Risk factors and prevalence of urinary incontinence in mid-life Singaporean women: the Integrated Women’s Health Program
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Introduction and hypothesis
The objective was to identify the prevalence and risk factors for urinary incontinence (UI) in healthy midlife Singaporean women.
Healthy women, aged 45–69 years, were assessed for UI and sociodemographic characteristics, including ethnicity, menopausal status, parity, and body mass index (BMI). UI subtypes corresponding to stress (SUI) alone, urge (UUI) alone, mixed (MUI), and leakage (drops only) incontinence were classified using the Urinary Distress Inventory 6 (UDI-6). Risk factors were examined using Chi-squared tests, followed by sequential multivariate logistic regression to estimate adjusted odds ratios (aOR and 95% confidence intervals).
A total of 1,119 women (mean age 56.2 ± 5.2) completed the UDI-6. 52.3% reported any UI; MUI and SUI were the most common, each affecting 20% of women. Post-menopausal women had a lower risk (aOR 0.5 [0.3–0.9]) of SUI, but a higher risk (aOR 4.4 [1.0–19.9]) of UUI compared with premenopausal women. Higher education was negatively associated (aOR 0.3 [0.2–0.7]) with UUI, but positively associated with MUI (aOR 2.3 [1.3–4.0]). Parity (1–2 children) increased the risk of SUI (aOR 1.8 [1.0–3.1]), but reduced the risk of UUI (aOR 0.4 [0.2–0.9]). Obesity was associated with increased risk for MUI (aOR 2.2 [1.4–3.4]) and leakage (aOR 2.0 [1.0–4.1]). Malays and Indians had a higher risk of MUI, having (aOR 2.1 (1.2–3.7) and 1.7 (1.1–2.7) respectively compared with Chinese, a difference mediated by higher BMI.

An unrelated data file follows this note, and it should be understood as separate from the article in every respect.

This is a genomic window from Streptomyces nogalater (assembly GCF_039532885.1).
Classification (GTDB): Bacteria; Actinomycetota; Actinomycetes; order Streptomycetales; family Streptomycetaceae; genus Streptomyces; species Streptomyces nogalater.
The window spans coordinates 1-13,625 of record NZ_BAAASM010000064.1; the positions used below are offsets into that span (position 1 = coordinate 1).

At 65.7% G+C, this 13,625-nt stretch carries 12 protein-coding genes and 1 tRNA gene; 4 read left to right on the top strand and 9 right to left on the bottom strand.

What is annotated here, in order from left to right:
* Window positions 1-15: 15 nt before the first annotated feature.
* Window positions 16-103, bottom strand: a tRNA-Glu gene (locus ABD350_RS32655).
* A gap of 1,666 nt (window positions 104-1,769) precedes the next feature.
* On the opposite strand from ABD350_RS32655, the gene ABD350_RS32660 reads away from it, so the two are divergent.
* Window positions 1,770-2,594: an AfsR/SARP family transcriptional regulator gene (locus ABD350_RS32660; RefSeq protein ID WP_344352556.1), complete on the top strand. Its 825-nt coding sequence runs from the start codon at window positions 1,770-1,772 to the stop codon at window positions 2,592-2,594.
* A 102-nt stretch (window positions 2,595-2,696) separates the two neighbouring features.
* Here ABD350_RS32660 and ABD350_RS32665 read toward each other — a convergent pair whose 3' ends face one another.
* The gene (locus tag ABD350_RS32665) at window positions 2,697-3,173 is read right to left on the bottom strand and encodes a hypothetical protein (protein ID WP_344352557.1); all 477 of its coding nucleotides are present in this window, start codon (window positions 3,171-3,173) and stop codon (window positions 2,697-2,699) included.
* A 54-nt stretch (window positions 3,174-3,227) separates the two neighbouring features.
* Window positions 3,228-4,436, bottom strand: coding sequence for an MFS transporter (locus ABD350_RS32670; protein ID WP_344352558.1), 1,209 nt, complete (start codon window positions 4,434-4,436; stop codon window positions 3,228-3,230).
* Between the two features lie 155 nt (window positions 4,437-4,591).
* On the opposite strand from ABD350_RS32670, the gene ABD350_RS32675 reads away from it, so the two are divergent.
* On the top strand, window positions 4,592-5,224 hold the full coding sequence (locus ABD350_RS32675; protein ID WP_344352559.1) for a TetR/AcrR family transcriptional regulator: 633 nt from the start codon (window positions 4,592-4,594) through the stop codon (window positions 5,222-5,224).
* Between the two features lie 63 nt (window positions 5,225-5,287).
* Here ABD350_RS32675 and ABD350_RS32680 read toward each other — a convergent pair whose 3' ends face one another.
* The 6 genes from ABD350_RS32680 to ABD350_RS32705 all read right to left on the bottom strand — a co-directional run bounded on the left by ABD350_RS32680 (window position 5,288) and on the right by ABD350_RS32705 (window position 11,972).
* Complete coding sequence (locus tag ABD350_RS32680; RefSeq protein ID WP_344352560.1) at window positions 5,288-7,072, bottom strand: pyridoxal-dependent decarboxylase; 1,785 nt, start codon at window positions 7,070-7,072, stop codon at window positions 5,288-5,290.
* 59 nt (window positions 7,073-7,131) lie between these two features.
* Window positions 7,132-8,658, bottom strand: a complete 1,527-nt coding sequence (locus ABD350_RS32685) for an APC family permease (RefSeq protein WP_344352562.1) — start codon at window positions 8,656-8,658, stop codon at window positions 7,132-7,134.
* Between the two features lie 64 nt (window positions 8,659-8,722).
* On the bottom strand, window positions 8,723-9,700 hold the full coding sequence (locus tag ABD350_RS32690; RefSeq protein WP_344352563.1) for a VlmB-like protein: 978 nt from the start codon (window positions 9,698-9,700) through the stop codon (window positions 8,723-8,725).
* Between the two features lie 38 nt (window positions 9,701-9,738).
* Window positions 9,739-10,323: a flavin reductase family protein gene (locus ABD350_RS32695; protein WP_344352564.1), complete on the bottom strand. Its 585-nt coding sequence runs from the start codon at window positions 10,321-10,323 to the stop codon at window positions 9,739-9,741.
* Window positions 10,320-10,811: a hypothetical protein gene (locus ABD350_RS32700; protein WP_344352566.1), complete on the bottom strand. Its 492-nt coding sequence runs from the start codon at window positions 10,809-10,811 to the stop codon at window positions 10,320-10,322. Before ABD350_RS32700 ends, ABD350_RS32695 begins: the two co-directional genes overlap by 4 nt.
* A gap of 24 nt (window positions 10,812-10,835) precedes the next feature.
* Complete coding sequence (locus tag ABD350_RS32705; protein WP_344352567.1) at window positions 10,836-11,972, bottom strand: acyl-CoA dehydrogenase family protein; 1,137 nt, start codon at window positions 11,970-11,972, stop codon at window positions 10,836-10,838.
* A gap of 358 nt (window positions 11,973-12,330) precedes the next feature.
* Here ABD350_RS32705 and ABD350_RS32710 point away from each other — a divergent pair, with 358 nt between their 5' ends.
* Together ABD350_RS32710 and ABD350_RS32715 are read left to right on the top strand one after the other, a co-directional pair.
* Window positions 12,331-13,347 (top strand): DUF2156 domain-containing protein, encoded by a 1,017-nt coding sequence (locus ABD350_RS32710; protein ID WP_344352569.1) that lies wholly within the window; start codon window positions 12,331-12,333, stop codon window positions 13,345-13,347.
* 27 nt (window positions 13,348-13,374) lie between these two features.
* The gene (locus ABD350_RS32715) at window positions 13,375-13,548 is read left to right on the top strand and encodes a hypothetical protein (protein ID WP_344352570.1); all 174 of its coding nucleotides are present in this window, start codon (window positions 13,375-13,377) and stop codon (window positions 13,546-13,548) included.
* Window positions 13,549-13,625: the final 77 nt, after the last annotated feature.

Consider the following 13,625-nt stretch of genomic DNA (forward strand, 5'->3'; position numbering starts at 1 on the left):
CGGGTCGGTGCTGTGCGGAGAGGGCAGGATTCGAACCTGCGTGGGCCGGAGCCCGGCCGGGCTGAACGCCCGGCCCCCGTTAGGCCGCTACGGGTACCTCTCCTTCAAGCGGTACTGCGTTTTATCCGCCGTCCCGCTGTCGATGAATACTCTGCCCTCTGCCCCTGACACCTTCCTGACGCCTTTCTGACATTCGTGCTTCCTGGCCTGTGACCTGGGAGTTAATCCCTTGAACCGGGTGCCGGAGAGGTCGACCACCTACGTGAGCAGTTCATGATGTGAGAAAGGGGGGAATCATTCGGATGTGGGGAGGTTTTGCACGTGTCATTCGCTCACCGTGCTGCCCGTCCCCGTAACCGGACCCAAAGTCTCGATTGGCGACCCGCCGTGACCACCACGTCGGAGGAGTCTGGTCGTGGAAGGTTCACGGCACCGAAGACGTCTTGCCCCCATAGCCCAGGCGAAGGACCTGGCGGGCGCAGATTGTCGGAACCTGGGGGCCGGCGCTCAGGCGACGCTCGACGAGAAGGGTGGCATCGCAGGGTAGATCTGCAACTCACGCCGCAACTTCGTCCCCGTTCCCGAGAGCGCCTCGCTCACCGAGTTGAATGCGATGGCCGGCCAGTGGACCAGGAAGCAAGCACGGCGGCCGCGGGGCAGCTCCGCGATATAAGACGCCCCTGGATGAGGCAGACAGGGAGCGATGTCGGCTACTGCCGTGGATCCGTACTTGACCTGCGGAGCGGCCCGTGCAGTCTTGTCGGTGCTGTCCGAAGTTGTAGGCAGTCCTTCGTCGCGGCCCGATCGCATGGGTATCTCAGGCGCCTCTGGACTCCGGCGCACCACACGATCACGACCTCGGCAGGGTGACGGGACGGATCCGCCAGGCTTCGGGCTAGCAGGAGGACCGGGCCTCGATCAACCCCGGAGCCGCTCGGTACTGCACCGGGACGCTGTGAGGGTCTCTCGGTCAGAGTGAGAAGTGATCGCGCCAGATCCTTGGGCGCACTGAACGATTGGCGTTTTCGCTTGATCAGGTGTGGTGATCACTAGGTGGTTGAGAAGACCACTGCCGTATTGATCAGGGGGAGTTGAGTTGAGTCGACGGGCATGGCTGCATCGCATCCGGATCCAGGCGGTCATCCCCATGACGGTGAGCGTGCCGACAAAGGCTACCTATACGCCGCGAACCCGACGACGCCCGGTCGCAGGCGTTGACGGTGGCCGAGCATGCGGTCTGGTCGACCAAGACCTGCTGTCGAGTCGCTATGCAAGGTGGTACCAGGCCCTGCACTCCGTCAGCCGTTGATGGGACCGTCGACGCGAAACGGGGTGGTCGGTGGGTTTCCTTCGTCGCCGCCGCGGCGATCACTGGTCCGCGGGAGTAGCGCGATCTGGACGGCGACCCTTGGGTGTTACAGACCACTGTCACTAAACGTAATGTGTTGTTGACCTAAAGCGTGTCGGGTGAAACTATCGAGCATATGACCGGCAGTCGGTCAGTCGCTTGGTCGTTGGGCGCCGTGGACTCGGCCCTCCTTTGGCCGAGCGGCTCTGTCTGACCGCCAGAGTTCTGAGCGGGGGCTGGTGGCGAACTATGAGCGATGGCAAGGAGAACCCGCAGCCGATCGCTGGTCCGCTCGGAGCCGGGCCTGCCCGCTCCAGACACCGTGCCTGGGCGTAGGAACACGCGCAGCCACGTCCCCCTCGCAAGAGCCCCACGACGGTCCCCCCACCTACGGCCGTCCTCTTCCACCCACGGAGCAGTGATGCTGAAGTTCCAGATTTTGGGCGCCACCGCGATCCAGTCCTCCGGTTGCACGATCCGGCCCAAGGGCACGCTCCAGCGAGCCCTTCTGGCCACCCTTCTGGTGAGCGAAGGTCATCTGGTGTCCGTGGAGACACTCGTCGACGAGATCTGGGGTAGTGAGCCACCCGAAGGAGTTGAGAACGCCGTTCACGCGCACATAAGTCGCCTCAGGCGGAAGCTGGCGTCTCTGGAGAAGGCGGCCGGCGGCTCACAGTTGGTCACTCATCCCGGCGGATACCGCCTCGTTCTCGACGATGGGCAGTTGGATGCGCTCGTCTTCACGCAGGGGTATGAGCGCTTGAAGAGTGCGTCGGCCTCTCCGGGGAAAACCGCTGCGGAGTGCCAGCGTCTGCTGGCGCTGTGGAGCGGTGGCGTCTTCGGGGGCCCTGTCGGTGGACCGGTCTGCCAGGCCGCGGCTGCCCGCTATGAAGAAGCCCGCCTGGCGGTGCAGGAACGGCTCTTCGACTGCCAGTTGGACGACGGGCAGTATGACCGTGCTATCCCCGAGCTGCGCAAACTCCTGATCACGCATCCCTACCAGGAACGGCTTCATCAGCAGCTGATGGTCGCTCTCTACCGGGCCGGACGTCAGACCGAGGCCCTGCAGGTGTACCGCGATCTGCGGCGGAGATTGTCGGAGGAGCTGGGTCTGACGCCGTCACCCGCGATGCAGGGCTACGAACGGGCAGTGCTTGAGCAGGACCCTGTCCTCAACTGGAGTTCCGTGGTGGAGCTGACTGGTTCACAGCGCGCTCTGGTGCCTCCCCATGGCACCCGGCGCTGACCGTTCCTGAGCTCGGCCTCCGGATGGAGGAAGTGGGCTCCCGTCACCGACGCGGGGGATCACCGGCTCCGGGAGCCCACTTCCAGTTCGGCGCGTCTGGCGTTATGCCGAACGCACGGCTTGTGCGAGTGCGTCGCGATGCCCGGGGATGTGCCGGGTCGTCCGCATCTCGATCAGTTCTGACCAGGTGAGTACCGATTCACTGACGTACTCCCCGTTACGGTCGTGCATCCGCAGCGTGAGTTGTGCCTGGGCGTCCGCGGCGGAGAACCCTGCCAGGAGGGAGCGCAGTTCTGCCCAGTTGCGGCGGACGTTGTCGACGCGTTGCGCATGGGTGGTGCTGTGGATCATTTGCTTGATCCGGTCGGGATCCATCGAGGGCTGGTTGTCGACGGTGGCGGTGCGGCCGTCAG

Urinary incontinence is a major morbidity prevalent in healthy midlife Asian women. Post-menopausal status, education level, parity, BMI (and its link with ethnicity) are independent risk factors in this population, and should be incorporated into counseling and targeted interventions.
KeywordsUrinary incontinence Prevalence Midlife Asian women Risk factors Urinary distress inventory 6 (UDI-6)
The authors would like to thank our study participants and all members of the IWHP who coordinated the study visits and performed data collection. We would also like to acknowledge contribution of Ms. Shamini Ganasarajah, who provided initial data analysis support.
This study was partially funded by a Singapore National Medical Research Council Grant (Number: CSASI16May007) to E.L. Yong.
This study was supported by Obstetrics and Gynecology Pitch for Fund Research Grant (OG PFFR FY 2014) from the Department of Obstetrics and Gynecology, National University of Singapore.
Compliance with ethical standards
Conflicts of interest
The authors declare that they have no conflicts of interest.
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